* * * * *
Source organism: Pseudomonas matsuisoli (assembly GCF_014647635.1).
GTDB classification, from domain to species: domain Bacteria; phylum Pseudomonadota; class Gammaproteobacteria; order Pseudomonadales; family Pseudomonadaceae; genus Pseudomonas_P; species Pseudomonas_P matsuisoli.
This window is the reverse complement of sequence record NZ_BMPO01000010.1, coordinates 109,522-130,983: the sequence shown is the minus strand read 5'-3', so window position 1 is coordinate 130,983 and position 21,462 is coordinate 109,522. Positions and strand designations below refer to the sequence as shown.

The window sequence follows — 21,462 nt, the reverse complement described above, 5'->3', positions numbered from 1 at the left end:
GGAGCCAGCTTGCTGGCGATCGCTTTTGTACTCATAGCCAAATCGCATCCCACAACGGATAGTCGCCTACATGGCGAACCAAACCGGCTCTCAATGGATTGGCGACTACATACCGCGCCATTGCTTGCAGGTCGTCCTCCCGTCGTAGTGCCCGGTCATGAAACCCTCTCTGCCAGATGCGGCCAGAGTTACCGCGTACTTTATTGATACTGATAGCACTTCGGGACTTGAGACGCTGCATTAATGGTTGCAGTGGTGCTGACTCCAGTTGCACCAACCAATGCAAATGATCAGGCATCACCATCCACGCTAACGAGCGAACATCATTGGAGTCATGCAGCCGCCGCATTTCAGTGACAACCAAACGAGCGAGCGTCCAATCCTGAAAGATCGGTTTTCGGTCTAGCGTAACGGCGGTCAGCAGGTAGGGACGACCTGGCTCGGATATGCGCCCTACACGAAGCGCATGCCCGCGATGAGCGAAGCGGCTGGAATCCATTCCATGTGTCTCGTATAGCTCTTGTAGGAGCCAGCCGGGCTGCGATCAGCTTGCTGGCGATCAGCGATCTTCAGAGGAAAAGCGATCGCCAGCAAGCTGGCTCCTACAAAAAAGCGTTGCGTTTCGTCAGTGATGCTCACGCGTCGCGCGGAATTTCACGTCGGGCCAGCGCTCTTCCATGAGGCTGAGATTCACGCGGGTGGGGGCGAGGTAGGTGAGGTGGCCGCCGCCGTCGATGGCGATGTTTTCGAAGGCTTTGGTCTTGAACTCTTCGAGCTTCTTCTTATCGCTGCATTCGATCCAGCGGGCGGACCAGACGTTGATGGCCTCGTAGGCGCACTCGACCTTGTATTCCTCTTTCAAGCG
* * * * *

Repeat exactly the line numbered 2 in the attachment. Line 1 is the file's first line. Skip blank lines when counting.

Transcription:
GTDB classification, from domain to species: domain Bacteria; phylum Pseudomonadota; class Gammaproteobacteria; order Pseudomonadales; family Pseudomonadaceae; genus Pseudomonas_P; species Pseudomonas_P matsuisoli.